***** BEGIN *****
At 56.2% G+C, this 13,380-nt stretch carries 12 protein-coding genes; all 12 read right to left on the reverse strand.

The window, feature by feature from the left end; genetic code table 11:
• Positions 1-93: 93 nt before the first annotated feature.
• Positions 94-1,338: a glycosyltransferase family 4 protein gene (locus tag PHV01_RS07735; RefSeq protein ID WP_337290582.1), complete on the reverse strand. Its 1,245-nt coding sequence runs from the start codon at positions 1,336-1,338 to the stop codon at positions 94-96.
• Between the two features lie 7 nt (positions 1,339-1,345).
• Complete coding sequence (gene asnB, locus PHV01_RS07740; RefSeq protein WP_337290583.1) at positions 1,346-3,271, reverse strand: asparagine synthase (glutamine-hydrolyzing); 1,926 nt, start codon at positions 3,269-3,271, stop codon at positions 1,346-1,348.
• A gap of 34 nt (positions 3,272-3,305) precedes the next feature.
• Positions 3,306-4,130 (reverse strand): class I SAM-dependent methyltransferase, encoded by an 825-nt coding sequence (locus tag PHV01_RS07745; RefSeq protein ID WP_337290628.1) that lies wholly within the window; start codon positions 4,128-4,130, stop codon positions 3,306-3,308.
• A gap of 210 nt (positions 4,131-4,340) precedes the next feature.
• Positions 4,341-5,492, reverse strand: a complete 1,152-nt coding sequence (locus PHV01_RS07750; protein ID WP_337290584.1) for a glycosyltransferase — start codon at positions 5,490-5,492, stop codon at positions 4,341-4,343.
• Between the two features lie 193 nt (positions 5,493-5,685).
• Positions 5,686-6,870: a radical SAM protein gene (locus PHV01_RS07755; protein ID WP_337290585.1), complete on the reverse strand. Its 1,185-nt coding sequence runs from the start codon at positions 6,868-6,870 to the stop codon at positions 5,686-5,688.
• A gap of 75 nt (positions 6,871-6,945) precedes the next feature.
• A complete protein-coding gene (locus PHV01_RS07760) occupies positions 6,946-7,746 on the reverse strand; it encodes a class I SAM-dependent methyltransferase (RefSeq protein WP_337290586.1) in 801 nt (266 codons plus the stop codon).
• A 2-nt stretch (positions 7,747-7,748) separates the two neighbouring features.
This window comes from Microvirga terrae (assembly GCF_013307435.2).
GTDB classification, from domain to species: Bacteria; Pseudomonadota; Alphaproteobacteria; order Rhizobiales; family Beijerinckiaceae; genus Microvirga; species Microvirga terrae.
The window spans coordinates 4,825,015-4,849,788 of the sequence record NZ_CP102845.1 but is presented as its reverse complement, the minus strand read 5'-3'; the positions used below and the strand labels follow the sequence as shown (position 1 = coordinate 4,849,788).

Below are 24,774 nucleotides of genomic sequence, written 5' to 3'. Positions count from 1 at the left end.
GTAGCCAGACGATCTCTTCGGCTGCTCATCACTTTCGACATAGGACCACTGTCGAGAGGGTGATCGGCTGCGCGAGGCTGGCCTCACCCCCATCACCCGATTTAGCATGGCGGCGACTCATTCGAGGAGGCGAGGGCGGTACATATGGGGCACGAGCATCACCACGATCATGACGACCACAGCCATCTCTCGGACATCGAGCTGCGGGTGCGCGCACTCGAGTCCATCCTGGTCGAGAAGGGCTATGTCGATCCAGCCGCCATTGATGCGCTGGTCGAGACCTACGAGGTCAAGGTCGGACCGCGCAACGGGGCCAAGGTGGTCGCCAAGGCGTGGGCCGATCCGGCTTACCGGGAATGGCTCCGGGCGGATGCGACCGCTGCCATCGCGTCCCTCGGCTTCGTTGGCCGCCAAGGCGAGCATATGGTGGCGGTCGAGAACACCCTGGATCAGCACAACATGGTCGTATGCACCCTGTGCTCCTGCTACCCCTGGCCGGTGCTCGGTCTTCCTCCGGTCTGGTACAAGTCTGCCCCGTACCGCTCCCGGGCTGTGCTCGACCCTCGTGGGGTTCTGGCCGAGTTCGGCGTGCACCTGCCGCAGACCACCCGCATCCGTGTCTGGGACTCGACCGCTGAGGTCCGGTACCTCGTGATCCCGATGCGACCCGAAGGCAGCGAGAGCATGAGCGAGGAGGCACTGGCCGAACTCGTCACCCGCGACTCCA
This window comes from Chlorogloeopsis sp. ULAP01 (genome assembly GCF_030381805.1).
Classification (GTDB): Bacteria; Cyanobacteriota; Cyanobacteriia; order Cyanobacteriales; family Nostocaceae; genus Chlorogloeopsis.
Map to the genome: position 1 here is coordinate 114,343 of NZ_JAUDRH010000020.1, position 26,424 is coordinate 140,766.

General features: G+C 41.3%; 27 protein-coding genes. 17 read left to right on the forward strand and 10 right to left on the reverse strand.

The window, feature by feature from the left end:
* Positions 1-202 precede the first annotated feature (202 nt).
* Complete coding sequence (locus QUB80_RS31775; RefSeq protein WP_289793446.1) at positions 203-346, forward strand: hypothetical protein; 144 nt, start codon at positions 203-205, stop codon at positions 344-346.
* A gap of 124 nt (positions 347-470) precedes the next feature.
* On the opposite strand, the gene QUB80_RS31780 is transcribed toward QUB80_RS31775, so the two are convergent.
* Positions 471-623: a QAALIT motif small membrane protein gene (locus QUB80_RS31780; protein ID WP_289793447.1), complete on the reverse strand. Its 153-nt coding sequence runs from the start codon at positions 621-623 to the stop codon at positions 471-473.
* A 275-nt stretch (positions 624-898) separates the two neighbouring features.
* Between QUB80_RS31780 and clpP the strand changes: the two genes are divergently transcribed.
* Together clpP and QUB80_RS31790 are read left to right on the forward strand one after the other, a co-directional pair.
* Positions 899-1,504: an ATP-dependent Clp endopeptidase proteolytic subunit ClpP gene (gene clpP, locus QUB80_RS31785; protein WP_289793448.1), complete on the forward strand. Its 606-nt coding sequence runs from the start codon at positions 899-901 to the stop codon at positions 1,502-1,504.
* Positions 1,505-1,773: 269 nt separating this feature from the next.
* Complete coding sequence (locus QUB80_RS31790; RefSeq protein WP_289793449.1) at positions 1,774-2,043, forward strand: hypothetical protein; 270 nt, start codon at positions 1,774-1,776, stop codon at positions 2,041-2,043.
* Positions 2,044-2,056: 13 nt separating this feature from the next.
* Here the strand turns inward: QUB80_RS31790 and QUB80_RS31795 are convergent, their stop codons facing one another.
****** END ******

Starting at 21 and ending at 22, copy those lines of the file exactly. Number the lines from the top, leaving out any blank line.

This window comes from Chlorogloeopsis sp. ULAP01 (genome assembly GCF_030381805.1).
Classification (GTDB): Bacteria; Cyanobacteriota; Cyanobacteriia; order Cyanobacteriales; family Nostocaceae; genus Chlorogloeopsis.